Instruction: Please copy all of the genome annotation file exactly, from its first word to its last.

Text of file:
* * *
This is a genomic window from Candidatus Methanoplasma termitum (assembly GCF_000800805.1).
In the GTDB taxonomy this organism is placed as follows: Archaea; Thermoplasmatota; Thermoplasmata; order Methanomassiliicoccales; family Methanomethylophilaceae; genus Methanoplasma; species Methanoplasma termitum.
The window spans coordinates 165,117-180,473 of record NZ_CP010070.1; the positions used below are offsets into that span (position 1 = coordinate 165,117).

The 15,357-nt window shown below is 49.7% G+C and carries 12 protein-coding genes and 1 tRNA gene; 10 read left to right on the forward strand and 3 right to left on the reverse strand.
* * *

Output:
This is a genomic window from Candidatus Methanoplasma termitum (assembly GCF_000800805.1).
In the GTDB taxonomy this organism is placed as follows: Archaea; Thermoplasmatota; Thermoplasmata; order Methanomassiliicoccales; family Methanomethylophilaceae; genus Methanoplasma; species Methanoplasma termitum.
The window spans coordinates 165,117-180,473 of record NZ_CP010070.1; the positions used below are offsets into that span (position 1 = coordinate 165,117).

The 15,357-nt window shown below is 49.7% G+C and carries 12 protein-coding genes and 1 tRNA gene; 10 read left to right on the forward strand and 3 right to left on the reverse strand.